Editor’s reservations

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According to Philippe David, « the native villages made a positive contribution to the slow and clumsy mutual understanding of peripheral peoples »*. In his book, Villages noirs et visiteurs africains et malgaches en France et en Europe (1870-1940), (Khartala, 2001), David and co-authors, Jean-Michel Bergougniou and Rémi Clignet, try and relativise the impact of « native villages » to « better comprehend the exchanges that took place before the independences ».
It is not without reservation that we have decided to include this text. According to some, the theories expounded here are nothing less than « revisionist », in the sense that they would belittle historical reality by only selecting its positive aspects, in order to exonerate those involved during the colonial period. The quarrel between historians that took place in a series of articles published in the reputed French monthly newspaper, Le Monde Diplomatique, is, in our opinion, too important to go unnoticed. It is, in our opinion, a perfect example of just how difficult it is for us to look back on the colonial period.
The historians at the ACHAC (association for the recognition of the history of contemporary Africa) have published numerous texts on these exotic villages, otherwise classified as « human zoos » and we have also included their articles in this dossier. We have also supported a series of conferences on « Human zoos, colonial memories » organised by the Chair at the Institut du Monde Arabe and the CNRS (French national centre for scientific research) than ran from October to December 2001.
It is our opinion that this approach to history, which focuses on the « genesis and long-term repercussions of the gaze upon the Other »*, is fundamental and it coincides with the essence of our own work. However, it is also the source of much contention. In the November 2001 issue of Le Monde Diplomatique, the historian Samuel Tomei questions a « duty to remember » with a moral basis. In suggesting that the duty of remembrance has a tendency to focus on certain revealing facts, or dissimulate others, he writes that « we condemn the mystifications of the republican memory far less in order to try and uncover the truth than to shake the principles of the Republic »*.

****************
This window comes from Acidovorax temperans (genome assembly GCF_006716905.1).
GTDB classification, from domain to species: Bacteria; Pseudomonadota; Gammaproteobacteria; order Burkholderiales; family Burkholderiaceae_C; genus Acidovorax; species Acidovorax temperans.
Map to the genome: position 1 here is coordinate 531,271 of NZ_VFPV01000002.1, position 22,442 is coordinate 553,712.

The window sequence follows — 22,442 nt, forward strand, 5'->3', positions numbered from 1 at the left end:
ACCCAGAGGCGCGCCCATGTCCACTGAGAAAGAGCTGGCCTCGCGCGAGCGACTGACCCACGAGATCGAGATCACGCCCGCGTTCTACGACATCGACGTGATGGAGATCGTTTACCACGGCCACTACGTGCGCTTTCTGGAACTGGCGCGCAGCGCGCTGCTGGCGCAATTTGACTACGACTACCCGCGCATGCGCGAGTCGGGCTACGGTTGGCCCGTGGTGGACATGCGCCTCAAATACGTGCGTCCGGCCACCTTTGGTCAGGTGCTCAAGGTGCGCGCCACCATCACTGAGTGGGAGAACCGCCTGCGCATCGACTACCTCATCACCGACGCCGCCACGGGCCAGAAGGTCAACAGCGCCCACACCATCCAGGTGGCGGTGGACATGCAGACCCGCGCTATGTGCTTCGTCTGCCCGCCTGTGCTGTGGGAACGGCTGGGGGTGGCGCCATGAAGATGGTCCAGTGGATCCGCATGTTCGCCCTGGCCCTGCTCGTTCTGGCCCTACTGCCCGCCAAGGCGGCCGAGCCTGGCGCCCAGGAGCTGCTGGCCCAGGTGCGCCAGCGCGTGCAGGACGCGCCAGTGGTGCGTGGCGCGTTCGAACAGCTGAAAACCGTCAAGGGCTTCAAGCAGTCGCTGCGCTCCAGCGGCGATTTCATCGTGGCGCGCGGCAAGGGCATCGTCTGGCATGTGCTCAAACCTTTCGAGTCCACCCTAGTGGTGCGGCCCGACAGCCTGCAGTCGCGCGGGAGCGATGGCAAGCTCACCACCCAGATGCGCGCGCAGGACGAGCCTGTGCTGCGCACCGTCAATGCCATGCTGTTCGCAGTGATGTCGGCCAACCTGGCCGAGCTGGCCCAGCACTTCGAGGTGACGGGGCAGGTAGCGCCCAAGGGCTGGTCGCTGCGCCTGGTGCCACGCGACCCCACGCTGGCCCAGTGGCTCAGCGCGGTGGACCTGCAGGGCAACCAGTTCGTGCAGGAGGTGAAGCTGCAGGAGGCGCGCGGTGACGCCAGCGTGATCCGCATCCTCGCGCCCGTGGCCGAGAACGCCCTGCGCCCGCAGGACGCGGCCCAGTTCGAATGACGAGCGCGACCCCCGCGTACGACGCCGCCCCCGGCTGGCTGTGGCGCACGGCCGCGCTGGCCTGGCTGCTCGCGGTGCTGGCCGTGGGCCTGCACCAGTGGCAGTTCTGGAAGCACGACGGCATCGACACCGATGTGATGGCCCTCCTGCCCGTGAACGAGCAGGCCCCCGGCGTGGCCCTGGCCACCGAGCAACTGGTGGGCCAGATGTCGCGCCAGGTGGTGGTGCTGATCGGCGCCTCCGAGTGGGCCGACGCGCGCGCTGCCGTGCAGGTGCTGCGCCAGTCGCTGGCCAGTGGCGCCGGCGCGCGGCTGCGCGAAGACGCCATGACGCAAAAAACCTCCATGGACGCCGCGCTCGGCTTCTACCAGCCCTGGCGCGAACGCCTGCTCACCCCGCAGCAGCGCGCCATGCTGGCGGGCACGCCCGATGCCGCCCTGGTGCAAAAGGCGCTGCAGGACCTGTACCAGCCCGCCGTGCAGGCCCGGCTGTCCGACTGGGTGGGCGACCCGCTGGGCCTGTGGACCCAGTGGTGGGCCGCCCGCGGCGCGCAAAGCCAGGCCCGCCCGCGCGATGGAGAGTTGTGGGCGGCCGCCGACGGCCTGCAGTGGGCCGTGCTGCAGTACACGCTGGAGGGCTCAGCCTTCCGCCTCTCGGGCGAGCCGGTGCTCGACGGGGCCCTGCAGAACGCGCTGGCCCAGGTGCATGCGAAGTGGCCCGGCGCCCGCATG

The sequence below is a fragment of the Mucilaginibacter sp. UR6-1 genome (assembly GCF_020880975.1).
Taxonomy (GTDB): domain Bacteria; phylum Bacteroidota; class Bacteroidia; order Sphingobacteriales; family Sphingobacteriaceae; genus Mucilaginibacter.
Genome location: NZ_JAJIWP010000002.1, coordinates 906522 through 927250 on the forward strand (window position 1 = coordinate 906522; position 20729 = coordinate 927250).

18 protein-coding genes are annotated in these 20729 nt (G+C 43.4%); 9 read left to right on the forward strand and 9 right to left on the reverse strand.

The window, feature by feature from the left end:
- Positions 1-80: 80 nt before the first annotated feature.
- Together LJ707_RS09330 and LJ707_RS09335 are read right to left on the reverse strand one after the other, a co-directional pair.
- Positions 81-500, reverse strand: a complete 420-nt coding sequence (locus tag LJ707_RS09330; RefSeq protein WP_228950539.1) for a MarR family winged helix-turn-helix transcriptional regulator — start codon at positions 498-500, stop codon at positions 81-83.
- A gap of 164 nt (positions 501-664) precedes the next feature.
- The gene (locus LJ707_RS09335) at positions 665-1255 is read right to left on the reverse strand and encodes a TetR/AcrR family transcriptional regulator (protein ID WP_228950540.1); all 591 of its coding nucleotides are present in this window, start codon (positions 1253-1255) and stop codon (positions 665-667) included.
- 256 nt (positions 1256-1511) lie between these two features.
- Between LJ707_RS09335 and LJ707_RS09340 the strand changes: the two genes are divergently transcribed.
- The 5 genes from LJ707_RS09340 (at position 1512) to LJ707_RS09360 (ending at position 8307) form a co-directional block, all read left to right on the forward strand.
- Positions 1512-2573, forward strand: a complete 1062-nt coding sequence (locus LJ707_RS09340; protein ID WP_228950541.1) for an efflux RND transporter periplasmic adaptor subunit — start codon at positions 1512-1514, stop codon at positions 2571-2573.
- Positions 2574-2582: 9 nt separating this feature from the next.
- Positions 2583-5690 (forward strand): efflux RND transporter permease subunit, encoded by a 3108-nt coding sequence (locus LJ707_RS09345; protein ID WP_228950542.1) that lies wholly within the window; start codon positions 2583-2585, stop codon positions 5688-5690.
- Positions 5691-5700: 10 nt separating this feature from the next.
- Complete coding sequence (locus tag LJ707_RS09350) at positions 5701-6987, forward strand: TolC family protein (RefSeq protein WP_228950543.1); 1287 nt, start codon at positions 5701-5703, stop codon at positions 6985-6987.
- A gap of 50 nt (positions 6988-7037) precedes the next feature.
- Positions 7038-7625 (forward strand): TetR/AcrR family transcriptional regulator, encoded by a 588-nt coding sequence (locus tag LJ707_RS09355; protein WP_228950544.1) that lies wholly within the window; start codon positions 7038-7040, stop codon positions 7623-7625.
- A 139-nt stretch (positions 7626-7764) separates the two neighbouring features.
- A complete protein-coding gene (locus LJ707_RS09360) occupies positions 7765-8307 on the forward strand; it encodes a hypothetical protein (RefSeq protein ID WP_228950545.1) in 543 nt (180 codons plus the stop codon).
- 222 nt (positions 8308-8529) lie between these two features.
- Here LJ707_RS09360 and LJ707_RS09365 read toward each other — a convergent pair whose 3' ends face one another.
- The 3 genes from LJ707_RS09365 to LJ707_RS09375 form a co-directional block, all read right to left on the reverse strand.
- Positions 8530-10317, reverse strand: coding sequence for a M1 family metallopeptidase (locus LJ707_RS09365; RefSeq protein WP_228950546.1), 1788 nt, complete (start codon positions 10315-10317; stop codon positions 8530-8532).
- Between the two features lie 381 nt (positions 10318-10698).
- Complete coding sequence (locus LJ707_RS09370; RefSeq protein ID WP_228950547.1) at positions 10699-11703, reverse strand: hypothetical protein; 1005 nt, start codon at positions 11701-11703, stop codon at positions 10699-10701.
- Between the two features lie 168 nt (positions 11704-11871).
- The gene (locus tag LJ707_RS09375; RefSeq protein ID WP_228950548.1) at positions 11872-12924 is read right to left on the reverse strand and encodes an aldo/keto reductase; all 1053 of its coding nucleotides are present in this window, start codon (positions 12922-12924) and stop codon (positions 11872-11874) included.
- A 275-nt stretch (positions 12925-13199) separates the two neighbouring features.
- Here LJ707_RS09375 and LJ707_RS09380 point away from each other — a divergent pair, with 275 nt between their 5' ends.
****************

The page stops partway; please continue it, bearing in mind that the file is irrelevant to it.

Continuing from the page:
But are we discrediting the Republic by bringing such contradictions to light? Distorting republican values in order to legitimise the colonial adventure is not simply a thing of the past. There are still very strong traces of this in the modern attitude towards France’s immigrants. In this respect, the « native villages » (that were essentially nothing more than human zoos) were an exotic tool like so many others (if more powerful than some) used to generate a view of the Other founded on a racist opinion of the world. By updating these clichés, which are all imaginary representations born of the theory of the races and the colonial relationship, we may in some way contribute to deconstructing them, and France could do with that.
We have chosen to include Philippe David’s text because it is important to show both sides of the debate. We consider our readers intelligent enough to work out the contradictions and read between the lines.
However, we also strongly feel that nothing is all black or white, right or wrong. There is no single « right answer ». The fact remains that the native villages, even if they were not much more than human zoos, also made their contribution to encouraging contact and progress – much in the same way that slavery paradoxically contributed to a blending of cultures that the entire world has benefited from. Nevertheless, this still does not justify their existence. We feel we should also be able to say this.
Lastly, these very French squabbles between very French historians seem to be missing the point of view of those – the Africans – at the heart of the issue and therefore most apt to validate the term « human zoo ». What of African research into these issues? What of life-changing experiences that were narrated to the children of the men and women who were depicted as animals under the false pretence of gaining a better understanding of them. Such living information is hard to gather. It is our intention to attack this task in the near future.

* Translated by Africultures for the purposes of this article.///Article N° : 5267


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